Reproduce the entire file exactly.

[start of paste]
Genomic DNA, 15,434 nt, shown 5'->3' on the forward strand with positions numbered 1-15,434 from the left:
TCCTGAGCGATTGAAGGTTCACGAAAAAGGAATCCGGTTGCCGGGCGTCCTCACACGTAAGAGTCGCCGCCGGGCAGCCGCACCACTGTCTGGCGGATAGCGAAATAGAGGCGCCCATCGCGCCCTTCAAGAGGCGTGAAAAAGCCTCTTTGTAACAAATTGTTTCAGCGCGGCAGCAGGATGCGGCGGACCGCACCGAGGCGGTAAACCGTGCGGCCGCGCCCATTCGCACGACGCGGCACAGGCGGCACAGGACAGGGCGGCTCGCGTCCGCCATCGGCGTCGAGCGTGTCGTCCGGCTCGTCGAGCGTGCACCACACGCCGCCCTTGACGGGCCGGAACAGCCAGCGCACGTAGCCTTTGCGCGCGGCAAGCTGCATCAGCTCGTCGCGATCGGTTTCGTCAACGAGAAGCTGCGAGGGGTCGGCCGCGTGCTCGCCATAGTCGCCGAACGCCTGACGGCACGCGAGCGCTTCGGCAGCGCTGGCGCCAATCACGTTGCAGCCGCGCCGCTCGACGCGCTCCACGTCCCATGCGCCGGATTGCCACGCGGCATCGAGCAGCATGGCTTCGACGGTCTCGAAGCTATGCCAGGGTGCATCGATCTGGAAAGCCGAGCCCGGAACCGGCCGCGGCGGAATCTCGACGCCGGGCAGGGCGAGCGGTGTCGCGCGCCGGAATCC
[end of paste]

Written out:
Genomic DNA, 15,434 nt, shown 5'->3' on the forward strand with positions numbered 1-15,434 from the left:
TCCTGAGCGATTGAAGGTTCACGAAAAAGGAATCCGGTTGCCGGGCGTCCTCACACGTAAGAGTCGCCGCCGGGCAGCCGCACCACTGTCTGGCGGATAGCGAAATAGAGGCGCCCATCGCGCCCTTCAAGAGGCGTGAAAAAGCCTCTTTGTAACAAATTGTTTCAGCGCGGCAGCAGGATGCGGCGGACCGCACCGAGGCGGTAAACCGTGCGGCCGCGCCCATTCGCACGACGCGGCACAGGCGGCACAGGACAGGGCGGCTCGCGTCCGCCATCGGCGTCGAGCGTGTCGTCCGGCTCGTCGAGCGTGCACCACACGCCGCCCTTGACGGGCCGGAACAGCCAGCGCACGTAGCCTTTGCGCGCGGCAAGCTGCATCAGCTCGTCGCGATCGGTTTCGTCAACGAGAAGCTGCGAGGGGTCGGCCGCGTGCTCGCCATAGTCGCCGAACGCCTGACGGCACGCGAGCGCTTCGGCAGCGCTGGCGCCAATCACGTTGCAGCCGCGCCGCTCGACGCGCTCCACGTCCCATGCGCCGGATTGCCACGCGGCATCGAGCAGCATGGCTTCGACGGTCTCGAAGCTATGCCAGGGTGCATCGATCTGGAAAGCCGAGCCCGGAACCGGCCGCGGCGGAATCTCGACGCCGGGCAGGGCGAGCGGTGTCGCGCGCCGGAATCC